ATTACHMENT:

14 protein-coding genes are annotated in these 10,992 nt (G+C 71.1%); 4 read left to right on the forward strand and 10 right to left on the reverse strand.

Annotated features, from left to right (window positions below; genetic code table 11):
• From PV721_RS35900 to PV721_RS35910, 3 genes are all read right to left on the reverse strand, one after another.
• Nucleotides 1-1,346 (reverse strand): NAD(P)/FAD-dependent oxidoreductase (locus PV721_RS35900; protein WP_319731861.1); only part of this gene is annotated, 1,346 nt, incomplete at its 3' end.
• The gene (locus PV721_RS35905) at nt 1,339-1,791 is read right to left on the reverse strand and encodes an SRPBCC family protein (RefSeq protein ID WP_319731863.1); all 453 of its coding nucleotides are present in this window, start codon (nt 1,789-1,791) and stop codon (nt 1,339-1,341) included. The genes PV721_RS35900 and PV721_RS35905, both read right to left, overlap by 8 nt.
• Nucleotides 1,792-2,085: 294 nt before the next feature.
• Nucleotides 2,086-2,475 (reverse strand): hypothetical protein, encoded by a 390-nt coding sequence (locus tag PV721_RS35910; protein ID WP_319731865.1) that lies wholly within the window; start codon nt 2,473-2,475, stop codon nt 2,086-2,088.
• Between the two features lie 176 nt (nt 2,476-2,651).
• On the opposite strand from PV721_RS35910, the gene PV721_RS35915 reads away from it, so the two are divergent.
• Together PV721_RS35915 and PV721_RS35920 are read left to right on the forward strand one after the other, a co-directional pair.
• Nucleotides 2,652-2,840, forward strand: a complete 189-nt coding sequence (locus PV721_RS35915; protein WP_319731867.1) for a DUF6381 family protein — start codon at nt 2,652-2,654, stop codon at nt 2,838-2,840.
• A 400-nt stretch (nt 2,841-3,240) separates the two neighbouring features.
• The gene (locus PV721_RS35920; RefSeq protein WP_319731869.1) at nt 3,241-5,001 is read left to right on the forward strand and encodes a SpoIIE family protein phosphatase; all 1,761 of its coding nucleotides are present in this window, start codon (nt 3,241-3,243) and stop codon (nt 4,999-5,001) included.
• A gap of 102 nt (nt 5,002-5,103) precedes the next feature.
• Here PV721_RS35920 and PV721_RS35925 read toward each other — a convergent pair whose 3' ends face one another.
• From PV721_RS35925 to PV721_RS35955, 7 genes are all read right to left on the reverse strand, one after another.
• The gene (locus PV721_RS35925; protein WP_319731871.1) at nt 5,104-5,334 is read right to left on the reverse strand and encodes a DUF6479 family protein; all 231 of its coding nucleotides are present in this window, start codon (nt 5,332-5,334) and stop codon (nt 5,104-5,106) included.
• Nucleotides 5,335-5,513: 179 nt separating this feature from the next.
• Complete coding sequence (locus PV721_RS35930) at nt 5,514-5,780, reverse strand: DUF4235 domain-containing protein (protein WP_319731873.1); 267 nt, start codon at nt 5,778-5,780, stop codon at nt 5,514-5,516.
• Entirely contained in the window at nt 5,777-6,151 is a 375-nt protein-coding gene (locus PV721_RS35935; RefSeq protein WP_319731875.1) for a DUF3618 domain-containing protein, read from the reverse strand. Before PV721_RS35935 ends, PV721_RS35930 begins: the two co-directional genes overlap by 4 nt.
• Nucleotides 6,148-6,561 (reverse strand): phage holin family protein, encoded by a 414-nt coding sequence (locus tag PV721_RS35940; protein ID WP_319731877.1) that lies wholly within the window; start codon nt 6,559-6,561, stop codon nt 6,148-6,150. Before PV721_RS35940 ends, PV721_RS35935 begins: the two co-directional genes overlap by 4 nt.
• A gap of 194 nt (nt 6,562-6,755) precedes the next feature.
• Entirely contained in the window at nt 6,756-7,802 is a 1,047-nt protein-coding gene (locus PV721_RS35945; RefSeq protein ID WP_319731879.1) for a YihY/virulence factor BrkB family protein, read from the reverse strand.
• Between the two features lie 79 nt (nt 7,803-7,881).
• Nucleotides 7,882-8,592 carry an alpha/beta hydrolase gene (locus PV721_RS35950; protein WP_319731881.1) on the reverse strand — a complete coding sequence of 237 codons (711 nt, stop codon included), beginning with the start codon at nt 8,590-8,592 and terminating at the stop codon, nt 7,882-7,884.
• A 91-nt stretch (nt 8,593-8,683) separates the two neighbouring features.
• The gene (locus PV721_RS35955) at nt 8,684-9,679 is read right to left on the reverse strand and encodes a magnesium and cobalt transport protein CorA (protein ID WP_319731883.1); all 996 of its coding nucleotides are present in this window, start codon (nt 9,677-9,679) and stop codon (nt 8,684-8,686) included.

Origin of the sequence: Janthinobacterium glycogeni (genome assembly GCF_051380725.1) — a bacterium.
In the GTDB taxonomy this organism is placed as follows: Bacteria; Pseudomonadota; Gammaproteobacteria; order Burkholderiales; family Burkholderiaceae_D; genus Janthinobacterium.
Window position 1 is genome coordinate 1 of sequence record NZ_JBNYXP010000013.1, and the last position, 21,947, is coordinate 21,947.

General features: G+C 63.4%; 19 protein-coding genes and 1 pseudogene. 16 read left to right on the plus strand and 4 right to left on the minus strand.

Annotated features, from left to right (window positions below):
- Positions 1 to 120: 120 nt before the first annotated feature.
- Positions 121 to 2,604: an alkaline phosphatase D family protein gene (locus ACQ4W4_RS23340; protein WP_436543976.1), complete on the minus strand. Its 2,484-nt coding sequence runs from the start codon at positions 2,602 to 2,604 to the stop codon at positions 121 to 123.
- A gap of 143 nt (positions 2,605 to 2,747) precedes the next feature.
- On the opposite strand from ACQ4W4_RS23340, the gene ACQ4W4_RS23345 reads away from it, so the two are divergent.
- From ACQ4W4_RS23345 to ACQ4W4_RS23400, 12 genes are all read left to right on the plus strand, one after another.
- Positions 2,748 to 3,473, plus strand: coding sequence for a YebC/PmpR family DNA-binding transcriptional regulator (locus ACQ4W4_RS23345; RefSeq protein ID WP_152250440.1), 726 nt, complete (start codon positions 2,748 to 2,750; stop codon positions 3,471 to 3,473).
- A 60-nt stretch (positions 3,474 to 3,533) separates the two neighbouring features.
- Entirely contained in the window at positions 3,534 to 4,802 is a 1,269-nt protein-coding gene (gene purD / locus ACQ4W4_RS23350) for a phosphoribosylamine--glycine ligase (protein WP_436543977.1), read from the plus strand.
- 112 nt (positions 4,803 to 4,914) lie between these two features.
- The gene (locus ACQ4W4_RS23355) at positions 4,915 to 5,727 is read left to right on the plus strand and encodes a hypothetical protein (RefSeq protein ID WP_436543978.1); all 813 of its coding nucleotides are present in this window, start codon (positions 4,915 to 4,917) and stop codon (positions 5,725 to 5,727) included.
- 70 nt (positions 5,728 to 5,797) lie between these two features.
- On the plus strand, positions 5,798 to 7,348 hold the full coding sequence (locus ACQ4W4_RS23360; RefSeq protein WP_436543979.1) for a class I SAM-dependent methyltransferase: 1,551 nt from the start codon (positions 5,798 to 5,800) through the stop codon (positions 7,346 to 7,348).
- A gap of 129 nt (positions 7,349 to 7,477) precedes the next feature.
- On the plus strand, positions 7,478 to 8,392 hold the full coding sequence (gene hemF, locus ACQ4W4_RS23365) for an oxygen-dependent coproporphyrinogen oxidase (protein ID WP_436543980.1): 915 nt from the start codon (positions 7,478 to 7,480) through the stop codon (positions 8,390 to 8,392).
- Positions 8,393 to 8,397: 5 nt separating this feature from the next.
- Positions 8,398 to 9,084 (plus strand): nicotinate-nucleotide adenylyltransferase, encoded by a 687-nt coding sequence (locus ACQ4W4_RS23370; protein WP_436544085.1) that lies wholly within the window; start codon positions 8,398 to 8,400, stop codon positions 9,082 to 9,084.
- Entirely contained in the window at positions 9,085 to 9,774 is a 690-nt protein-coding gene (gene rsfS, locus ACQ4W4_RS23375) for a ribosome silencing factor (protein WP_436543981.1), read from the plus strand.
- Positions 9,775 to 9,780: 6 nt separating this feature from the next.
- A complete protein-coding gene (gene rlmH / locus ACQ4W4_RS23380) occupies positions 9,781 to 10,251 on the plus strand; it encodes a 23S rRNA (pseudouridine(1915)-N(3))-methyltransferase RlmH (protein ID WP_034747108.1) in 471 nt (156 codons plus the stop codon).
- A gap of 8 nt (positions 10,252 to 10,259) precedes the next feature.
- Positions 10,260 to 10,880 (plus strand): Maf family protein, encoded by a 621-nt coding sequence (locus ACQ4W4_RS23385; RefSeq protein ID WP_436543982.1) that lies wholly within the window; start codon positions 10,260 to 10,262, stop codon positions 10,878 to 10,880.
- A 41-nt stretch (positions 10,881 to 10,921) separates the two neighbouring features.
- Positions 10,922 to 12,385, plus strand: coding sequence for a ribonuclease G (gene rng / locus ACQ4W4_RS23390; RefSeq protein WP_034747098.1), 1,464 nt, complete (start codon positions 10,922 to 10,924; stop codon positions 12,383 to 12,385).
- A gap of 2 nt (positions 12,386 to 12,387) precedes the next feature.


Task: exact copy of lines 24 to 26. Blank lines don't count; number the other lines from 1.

• Between the two features lie 79 nt (nt 7,803-7,881).
• Nucleotides 7,882-8,592 carry an alpha/beta hydrolase gene (locus PV721_RS35950; protein WP_319731881.1) on the reverse strand — a complete coding sequence of 237 codons (711 nt, stop codon included), beginning with the start codon at nt 8,590-8,592 and terminating at the stop codon, nt 7,882-7,884.
• A 91-nt stretch (nt 8,593-8,683) separates the two neighbouring features.